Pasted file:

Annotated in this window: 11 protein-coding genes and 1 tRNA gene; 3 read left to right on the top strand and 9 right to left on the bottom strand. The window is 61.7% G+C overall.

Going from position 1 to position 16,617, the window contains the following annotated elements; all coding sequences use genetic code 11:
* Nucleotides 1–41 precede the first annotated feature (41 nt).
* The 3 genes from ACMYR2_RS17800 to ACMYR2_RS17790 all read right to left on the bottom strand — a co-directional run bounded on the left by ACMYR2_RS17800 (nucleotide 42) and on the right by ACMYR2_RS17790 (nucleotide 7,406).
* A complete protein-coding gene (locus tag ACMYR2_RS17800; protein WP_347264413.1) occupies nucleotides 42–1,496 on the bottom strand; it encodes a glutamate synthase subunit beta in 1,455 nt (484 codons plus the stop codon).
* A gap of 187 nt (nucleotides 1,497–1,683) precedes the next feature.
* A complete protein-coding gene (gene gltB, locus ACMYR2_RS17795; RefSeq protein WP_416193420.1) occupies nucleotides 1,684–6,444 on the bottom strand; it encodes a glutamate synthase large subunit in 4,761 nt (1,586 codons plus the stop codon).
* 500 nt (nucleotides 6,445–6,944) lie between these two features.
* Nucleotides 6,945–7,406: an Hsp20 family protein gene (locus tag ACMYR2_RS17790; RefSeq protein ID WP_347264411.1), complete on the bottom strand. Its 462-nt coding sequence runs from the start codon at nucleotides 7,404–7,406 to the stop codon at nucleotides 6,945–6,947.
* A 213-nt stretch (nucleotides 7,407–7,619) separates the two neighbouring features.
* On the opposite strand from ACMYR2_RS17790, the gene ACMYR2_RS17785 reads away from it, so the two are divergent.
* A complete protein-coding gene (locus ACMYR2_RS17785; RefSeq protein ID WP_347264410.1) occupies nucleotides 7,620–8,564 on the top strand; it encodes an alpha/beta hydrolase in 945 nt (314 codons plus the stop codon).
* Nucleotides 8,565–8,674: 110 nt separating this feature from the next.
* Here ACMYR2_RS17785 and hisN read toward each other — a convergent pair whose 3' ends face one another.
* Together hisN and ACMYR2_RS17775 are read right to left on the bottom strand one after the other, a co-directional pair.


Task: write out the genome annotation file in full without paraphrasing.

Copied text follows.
Annotated in this window: 11 protein-coding genes and 1 tRNA gene; 3 read left to right on the top strand and 9 right to left on the bottom strand. The window is 61.7% G+C overall.

Going from position 1 to position 16,617, the window contains the following annotated elements; all coding sequences use genetic code 11:
* Nucleotides 1–41 precede the first annotated feature (41 nt).
* The 3 genes from ACMYR2_RS17800 to ACMYR2_RS17790 all read right to left on the bottom strand — a co-directional run bounded on the left by ACMYR2_RS17800 (nucleotide 42) and on the right by ACMYR2_RS17790 (nucleotide 7,406).
* A complete protein-coding gene (locus tag ACMYR2_RS17800; protein WP_347264413.1) occupies nucleotides 42–1,496 on the bottom strand; it encodes a glutamate synthase subunit beta in 1,455 nt (484 codons plus the stop codon).
* A gap of 187 nt (nucleotides 1,497–1,683) precedes the next feature.
* A complete protein-coding gene (gene gltB, locus ACMYR2_RS17795; RefSeq protein WP_416193420.1) occupies nucleotides 1,684–6,444 on the bottom strand; it encodes a glutamate synthase large subunit in 4,761 nt (1,586 codons plus the stop codon).
* 500 nt (nucleotides 6,445–6,944) lie between these two features.
* Nucleotides 6,945–7,406: an Hsp20 family protein gene (locus tag ACMYR2_RS17790; RefSeq protein ID WP_347264411.1), complete on the bottom strand. Its 462-nt coding sequence runs from the start codon at nucleotides 7,404–7,406 to the stop codon at nucleotides 6,945–6,947.
* A 213-nt stretch (nucleotides 7,407–7,619) separates the two neighbouring features.
* On the opposite strand from ACMYR2_RS17790, the gene ACMYR2_RS17785 reads away from it, so the two are divergent.
* A complete protein-coding gene (locus ACMYR2_RS17785; RefSeq protein ID WP_347264410.1) occupies nucleotides 7,620–8,564 on the top strand; it encodes an alpha/beta hydrolase in 945 nt (314 codons plus the stop codon).
* Nucleotides 8,565–8,674: 110 nt separating this feature from the next.
* Here ACMYR2_RS17785 and hisN read toward each other — a convergent pair whose 3' ends face one another.
* Together hisN and ACMYR2_RS17775 are read right to left on the bottom strand one after the other, a co-directional pair.